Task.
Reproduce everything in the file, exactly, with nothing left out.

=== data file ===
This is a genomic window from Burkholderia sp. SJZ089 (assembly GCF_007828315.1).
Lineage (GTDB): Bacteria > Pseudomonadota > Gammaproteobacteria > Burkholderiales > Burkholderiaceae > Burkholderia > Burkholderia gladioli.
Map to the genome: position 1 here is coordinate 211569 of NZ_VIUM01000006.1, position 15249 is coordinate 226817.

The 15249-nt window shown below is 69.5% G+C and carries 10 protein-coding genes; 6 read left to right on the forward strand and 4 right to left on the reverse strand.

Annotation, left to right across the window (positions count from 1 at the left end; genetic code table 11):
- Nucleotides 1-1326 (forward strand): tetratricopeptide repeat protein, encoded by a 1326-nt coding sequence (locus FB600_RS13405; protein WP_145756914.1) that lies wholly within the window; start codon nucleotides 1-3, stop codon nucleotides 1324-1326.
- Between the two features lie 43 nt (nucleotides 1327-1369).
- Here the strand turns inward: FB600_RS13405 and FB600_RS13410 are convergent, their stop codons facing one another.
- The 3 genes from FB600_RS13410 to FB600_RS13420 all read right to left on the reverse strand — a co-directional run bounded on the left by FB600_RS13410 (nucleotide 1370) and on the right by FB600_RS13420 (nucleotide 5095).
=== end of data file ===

This is a genomic window from Burkholderia sp. SJZ089 (assembly GCF_007828315.1).
Lineage (GTDB): Bacteria > Pseudomonadota > Gammaproteobacteria > Burkholderiales > Burkholderiaceae > Burkholderia > Burkholderia gladioli.
Map to the genome: position 1 here is coordinate 211569 of NZ_VIUM01000006.1, position 15249 is coordinate 226817.

The 15249-nt window shown below is 69.5% G+C and carries 10 protein-coding genes; 6 read left to right on the forward strand and 4 right to left on the reverse strand.

Annotation, left to right across the window (positions count from 1 at the left end; genetic code table 11):
- Nucleotides 1-1326 (forward strand): tetratricopeptide repeat protein, encoded by a 1326-nt coding sequence (locus FB600_RS13405; protein WP_145756914.1) that lies wholly within the window; start codon nucleotides 1-3, stop codon nucleotides 1324-1326.
- Between the two features lie 43 nt (nucleotides 1327-1369).
- Here the strand turns inward: FB600_RS13405 and FB600_RS13410 are convergent, their stop codons facing one another.
- The 3 genes from FB600_RS13410 to FB600_RS13420 all read right to left on the reverse strand — a co-directional run bounded on the left by FB600_RS13410 (nucleotide 1370) and on the right by FB600_RS13420 (nucleotide 5095).